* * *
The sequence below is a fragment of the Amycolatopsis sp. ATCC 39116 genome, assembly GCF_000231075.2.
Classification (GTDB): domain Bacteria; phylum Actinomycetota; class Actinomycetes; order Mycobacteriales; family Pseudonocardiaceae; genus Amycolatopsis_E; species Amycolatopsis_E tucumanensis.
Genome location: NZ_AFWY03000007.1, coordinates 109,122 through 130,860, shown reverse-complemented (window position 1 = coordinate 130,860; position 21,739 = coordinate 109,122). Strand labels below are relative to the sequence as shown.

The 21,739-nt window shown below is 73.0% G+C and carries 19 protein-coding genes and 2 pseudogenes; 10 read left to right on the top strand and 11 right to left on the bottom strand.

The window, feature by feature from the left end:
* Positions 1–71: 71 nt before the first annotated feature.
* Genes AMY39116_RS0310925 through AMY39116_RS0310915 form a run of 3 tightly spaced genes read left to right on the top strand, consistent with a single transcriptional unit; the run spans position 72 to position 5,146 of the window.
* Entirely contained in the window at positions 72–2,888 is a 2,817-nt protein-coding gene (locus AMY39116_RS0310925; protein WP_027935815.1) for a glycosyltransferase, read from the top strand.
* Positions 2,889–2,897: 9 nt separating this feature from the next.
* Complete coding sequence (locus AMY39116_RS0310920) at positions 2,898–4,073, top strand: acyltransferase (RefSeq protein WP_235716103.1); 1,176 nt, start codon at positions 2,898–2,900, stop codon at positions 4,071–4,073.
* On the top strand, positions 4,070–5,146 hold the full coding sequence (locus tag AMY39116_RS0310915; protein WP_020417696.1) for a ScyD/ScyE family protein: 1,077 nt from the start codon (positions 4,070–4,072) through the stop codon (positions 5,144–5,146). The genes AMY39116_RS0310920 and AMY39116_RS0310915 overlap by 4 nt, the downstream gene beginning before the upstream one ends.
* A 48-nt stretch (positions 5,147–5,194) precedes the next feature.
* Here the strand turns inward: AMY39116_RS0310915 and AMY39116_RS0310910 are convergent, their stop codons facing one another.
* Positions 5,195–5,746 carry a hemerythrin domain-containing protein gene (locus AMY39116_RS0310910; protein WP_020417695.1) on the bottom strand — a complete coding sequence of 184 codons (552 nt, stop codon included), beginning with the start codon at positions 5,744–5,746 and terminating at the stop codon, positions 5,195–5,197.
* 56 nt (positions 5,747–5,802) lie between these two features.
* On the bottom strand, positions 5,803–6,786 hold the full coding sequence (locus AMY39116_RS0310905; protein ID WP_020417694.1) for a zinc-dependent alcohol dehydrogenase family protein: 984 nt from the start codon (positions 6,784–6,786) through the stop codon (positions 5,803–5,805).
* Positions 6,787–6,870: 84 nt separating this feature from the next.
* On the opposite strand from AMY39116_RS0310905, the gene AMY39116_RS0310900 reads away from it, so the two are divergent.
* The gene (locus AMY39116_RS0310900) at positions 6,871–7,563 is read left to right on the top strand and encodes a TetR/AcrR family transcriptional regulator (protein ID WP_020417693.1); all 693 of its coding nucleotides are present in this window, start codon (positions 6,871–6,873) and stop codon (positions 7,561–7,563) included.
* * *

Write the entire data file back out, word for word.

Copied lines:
The sequence below is a fragment of the Amycolatopsis sp. ATCC 39116 genome, assembly GCF_000231075.2.
Classification (GTDB): domain Bacteria; phylum Actinomycetota; class Actinomycetes; order Mycobacteriales; family Pseudonocardiaceae; genus Amycolatopsis_E; species Amycolatopsis_E tucumanensis.
Genome location: NZ_AFWY03000007.1, coordinates 109,122 through 130,860, shown reverse-complemented (window position 1 = coordinate 130,860; position 21,739 = coordinate 109,122). Strand labels below are relative to the sequence as shown.

The 21,739-nt window shown below is 73.0% G+C and carries 19 protein-coding genes and 2 pseudogenes; 10 read left to right on the top strand and 11 right to left on the bottom strand.

The window, feature by feature from the left end:
* Positions 1–71: 71 nt before the first annotated feature.
* Genes AMY39116_RS0310925 through AMY39116_RS0310915 form a run of 3 tightly spaced genes read left to right on the top strand, consistent with a single transcriptional unit; the run spans position 72 to position 5,146 of the window.
* Entirely contained in the window at positions 72–2,888 is a 2,817-nt protein-coding gene (locus AMY39116_RS0310925; protein WP_027935815.1) for a glycosyltransferase, read from the top strand.
* Positions 2,889–2,897: 9 nt separating this feature from the next.
* Complete coding sequence (locus AMY39116_RS0310920) at positions 2,898–4,073, top strand: acyltransferase (RefSeq protein WP_235716103.1); 1,176 nt, start codon at positions 2,898–2,900, stop codon at positions 4,071–4,073.
* On the top strand, positions 4,070–5,146 hold the full coding sequence (locus tag AMY39116_RS0310915; protein WP_020417696.1) for a ScyD/ScyE family protein: 1,077 nt from the start codon (positions 4,070–4,072) through the stop codon (positions 5,144–5,146). The genes AMY39116_RS0310920 and AMY39116_RS0310915 overlap by 4 nt, the downstream gene beginning before the upstream one ends.
* A 48-nt stretch (positions 5,147–5,194) precedes the next feature.
* Here the strand turns inward: AMY39116_RS0310915 and AMY39116_RS0310910 are convergent, their stop codons facing one another.
* Positions 5,195–5,746 carry a hemerythrin domain-containing protein gene (locus AMY39116_RS0310910; protein WP_020417695.1) on the bottom strand — a complete coding sequence of 184 codons (552 nt, stop codon included), beginning with the start codon at positions 5,744–5,746 and terminating at the stop codon, positions 5,195–5,197.
* 56 nt (positions 5,747–5,802) lie between these two features.
* On the bottom strand, positions 5,803–6,786 hold the full coding sequence (locus AMY39116_RS0310905; protein ID WP_020417694.1) for a zinc-dependent alcohol dehydrogenase family protein: 984 nt from the start codon (positions 6,784–6,786) through the stop codon (positions 5,803–5,805).
* Positions 6,787–6,870: 84 nt separating this feature from the next.
* On the opposite strand from AMY39116_RS0310905, the gene AMY39116_RS0310900 reads away from it, so the two are divergent.
* The gene (locus AMY39116_RS0310900) at positions 6,871–7,563 is read left to right on the top strand and encodes a TetR/AcrR family transcriptional regulator (protein ID WP_020417693.1); all 693 of its coding nucleotides are present in this window, start codon (positions 6,871–6,873) and stop codon (positions 7,561–7,563) included.